Jurong Outreach

"whom we proclaim, admonishing every man and teaching every man in all wisdom, that we may present every man perfect in Christ."


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Blessed are the Poor in Spirit

In the Beatitudes the Lord Jesus paints for us a picture of a Christian as a person distinctly different from a worldly person. He is not describing an elite class of Christians; Here He is describing for us how the Christian ought to be.

The Lord begins with this statement: “Blessed are the poor in spirit: for theirs is the kingdom of heaven(Mat 5:3).”

The Beatitudes are not a set of haphazard, random sayings. There is a proper system, a pattern which follows logically. Spiritual poverty is indeed the foundation upon which all the other Beatitudes are built.

There is a fundamental principle we observe in scriptures: conviction before conversion. When we pay careful attention to every conversion account in the book of Acts, we will realise that this principle holds true.

The Jews on Pentecost were convicted by the gospel. “Now when they heard this, they were pricked in their heart, and said unto Peter and to the rest of the apostles, Men and brethren, what shall we do(Acts 2:37)?”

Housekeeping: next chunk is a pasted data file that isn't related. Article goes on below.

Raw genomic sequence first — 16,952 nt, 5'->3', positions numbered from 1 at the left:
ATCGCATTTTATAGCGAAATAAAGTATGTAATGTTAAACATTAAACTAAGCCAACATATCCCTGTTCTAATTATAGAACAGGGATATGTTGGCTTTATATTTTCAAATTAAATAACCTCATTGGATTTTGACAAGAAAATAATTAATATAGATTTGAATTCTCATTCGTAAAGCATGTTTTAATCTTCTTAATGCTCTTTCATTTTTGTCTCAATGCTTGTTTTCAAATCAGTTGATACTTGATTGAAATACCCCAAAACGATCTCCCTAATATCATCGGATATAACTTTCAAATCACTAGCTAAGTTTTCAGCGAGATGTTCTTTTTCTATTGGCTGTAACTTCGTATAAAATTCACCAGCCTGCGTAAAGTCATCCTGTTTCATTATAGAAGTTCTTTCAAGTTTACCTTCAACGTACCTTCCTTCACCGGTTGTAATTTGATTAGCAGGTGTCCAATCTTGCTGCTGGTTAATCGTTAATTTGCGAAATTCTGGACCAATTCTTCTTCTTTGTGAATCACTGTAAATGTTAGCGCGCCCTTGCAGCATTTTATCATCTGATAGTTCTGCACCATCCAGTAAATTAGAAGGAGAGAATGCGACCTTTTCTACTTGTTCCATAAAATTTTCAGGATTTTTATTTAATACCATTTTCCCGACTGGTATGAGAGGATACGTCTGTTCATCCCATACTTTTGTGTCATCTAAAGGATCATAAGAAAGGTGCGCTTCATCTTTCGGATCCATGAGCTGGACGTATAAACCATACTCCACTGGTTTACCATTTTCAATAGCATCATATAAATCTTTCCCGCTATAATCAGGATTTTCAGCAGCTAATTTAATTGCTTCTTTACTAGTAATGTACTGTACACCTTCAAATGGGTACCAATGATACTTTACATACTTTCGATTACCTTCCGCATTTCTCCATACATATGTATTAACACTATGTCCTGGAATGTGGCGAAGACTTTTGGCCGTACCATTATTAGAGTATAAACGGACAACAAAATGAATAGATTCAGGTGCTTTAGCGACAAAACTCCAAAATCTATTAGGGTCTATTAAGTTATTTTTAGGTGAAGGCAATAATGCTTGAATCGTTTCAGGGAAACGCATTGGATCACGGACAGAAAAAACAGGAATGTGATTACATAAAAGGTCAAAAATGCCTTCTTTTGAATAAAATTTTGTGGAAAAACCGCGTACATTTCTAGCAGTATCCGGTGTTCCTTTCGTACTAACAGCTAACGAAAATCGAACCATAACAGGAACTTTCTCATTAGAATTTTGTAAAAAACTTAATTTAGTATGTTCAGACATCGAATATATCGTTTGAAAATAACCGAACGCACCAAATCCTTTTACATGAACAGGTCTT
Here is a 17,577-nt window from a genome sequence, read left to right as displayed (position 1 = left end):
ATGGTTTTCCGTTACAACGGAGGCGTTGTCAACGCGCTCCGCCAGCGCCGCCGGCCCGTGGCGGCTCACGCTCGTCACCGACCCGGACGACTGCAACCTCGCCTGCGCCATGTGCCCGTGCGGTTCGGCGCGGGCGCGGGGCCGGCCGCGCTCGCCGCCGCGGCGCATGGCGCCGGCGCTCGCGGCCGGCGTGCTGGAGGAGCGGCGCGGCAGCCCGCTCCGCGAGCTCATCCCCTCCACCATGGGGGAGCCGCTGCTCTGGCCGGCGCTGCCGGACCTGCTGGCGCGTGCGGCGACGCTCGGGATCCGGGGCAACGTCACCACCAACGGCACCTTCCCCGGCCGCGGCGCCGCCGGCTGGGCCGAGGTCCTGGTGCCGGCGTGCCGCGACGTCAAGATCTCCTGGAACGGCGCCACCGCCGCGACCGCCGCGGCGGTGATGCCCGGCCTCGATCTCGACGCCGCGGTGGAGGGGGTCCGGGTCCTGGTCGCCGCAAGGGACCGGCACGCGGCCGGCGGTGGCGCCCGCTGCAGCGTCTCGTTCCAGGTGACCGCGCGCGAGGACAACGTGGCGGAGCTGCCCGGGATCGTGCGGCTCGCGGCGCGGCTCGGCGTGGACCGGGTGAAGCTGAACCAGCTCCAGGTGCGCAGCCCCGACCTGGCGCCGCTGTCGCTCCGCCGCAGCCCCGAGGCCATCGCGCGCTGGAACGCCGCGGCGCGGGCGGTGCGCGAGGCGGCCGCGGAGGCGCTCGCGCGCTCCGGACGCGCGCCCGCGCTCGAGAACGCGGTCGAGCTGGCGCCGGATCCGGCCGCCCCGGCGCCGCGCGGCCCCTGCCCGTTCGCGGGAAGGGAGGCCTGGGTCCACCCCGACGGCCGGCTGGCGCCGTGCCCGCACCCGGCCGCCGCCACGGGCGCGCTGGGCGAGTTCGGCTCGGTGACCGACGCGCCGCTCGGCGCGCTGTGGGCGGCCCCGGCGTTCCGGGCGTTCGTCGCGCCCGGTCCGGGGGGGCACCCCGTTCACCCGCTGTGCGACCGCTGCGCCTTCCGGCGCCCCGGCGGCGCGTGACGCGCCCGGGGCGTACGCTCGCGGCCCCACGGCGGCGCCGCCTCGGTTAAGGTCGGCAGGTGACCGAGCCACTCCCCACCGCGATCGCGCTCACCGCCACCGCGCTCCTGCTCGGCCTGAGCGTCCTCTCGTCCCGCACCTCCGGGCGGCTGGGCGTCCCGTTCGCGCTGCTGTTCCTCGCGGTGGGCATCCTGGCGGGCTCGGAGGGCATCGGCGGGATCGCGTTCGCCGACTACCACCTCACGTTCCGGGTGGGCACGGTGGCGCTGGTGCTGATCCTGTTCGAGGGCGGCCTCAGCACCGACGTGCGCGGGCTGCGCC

When a person comes to the realisation that he is truly a spiritual pauper, he will see His need of the grace of God offered through the gospel of Jesus Christ.

“Two men went up into the temple to pray; the one a Pharisee, and the other a publican…And the publican, standing afar off, would not lift up so much as his eyes unto heaven, but smote upon his breast, saying, God be merciful to me a sinner(Luke 18:10, 13).”

David in his penitential Psalm acknowledged:

“For thou desirest not sacrifice; else would I give it: thou delightest not in burnt offering. The sacrifices of God are a broken spirit: a broken and a contrite heart, O God, thou wilt not despise (Psa 51:16-17).”

This is just the attitude of the heart the transcendent, almighty King of heaven and earth finds acceptable. He is above all, and we must know our place—we are beneath Him, mere creatures completely dependent upon His good grace.